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Gut. 2010 Oct;59(10):1401-9. doi: 10.1136/gut.2010.207423. Epub 2010 Jul 30.

Serum fibrosis markers are associated with liver disease progression in non-responder patients with chronic hepatitis C.

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  • 1Department of Internal Medicine, University of Michigan, 3912 Taubman Center, Ann Arbor, Michigan, USA.



The aim of this study was to explore the association of serum fibrosis marker levels with the risk of clinical and histological disease progression in a large cohort of patients with chronic hepatitis C (CHC).


462 prior non-responders to peginterferon and ribavirin enrolled in the randomised phase of the Hepatitis C Antiviral Long-term Treatment against Cirrhosis (HALT-C) Trial had baseline and annual serum samples tested for hyaluronic acid (HA), N-terminal peptide of procollagen type 3, tissue inhibitor of matrix metalloproteinase-1 (TIMP-1) and YKL-40. All patients underwent a pretreatment liver biopsy and follow-up biopsies at years 2 and 4. Histological progression was defined as a ≥2 point increase in Ishak fibrosis score in patients without cirrhosis. Clinical outcomes included development of decompensation, hepatocellular cancer, death or an increase in the CTP (Child-Turcotte-Pugh) score to ≥7.


Mean patient age was 49.5 years and 39% had histological cirrhosis at entry. Baseline HA, YKL-40 and TIMP-1 levels combined with other laboratory parameters were all significantly associated with clinical outcomes in the 69 (15%) patients with disease progression (p<0.0001). The best multivariate model to predict clinical outcomes included baseline bilirubin, albumin, international normalised ratio (INR) and YKL-40 levels. All of the baseline serum fibrosis marker levels were also significantly associated with histological fibrosis progression that developed in 70 (33%) of the 209 patients with cirrhosis (p <0.0001). However, baseline HA and platelet counts were best at predicting histological progression (area under the curve (AUC)=0.663).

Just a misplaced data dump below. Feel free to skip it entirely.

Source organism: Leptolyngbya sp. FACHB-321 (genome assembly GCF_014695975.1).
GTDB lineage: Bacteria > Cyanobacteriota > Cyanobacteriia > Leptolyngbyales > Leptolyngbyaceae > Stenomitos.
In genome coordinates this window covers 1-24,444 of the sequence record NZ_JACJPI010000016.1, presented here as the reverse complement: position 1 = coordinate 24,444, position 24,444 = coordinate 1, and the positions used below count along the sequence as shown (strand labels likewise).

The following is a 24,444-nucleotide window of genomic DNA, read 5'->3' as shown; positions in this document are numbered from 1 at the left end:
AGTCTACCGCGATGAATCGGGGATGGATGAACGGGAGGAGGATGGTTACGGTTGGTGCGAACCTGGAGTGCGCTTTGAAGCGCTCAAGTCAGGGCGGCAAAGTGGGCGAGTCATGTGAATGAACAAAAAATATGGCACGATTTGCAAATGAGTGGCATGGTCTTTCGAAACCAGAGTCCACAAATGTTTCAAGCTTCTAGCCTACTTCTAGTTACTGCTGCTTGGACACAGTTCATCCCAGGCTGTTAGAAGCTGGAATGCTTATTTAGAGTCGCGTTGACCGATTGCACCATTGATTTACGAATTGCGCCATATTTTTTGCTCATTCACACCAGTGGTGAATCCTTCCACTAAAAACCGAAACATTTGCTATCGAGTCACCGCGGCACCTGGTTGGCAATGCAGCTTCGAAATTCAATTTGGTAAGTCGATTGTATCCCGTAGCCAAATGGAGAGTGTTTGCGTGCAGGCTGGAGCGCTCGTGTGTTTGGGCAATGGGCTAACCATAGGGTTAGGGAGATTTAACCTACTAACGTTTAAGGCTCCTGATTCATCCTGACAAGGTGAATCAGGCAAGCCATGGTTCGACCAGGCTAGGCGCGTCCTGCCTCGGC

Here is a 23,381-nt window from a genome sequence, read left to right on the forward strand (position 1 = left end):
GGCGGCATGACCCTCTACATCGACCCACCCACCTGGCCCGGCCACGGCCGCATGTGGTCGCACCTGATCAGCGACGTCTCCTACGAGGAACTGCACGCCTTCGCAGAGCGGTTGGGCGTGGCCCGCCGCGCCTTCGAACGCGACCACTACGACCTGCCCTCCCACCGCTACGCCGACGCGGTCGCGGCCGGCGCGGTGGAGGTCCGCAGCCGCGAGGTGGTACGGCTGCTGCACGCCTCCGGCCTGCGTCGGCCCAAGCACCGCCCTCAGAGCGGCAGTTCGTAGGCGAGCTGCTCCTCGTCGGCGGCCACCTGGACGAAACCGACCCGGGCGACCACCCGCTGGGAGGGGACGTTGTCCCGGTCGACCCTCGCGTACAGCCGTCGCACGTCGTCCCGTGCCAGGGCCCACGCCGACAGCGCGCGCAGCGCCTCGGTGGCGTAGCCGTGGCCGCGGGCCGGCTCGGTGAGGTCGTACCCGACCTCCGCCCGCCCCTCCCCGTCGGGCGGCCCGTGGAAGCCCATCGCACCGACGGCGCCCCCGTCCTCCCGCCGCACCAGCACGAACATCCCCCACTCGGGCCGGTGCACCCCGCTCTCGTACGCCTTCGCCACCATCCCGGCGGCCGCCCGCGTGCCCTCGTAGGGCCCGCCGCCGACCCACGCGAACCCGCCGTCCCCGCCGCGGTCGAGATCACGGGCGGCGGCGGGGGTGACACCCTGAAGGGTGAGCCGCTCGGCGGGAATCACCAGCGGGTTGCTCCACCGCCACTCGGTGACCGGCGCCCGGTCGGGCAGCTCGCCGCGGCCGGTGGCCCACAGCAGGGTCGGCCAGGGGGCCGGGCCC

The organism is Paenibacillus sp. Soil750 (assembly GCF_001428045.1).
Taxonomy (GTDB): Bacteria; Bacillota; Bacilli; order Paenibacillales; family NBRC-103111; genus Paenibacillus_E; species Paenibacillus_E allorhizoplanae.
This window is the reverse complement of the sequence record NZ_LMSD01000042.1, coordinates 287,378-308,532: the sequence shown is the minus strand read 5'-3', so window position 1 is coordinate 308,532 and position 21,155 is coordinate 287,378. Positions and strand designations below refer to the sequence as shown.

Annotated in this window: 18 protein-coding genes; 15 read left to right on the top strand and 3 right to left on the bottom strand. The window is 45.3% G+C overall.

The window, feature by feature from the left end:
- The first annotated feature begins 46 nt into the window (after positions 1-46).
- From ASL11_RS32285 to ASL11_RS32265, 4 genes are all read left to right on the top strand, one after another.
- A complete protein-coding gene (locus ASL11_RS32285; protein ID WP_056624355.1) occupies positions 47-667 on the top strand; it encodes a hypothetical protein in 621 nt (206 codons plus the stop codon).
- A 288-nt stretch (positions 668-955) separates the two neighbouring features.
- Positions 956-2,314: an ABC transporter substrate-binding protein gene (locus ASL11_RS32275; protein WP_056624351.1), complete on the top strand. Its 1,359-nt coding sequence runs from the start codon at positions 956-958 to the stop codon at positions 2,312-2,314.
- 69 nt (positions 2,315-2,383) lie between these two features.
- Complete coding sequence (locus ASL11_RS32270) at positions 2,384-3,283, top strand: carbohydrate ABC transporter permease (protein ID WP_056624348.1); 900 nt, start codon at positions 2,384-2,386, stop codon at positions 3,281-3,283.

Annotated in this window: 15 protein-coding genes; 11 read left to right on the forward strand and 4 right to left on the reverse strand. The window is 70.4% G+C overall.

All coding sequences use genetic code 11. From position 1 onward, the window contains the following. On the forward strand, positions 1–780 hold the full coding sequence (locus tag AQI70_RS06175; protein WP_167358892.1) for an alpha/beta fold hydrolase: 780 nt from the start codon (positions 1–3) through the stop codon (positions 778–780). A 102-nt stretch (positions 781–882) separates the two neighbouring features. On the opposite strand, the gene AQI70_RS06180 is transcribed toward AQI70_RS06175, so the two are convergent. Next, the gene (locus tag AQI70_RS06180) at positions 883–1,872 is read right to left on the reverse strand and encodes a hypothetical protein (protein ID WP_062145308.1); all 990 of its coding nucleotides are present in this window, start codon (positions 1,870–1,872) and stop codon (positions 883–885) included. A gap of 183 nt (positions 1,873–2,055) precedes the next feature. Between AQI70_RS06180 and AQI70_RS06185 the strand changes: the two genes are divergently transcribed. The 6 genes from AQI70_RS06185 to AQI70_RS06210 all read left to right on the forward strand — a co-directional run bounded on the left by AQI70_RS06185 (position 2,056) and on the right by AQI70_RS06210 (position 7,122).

Pretreatment serum fibrosis marker levels are significantly increased in patients with CHC at risk of clinical and histological disease progression. If validated in additional cohorts, measurement of these markers could help identify patients with CHC who would benefit from more frequent and intensive monitoring.


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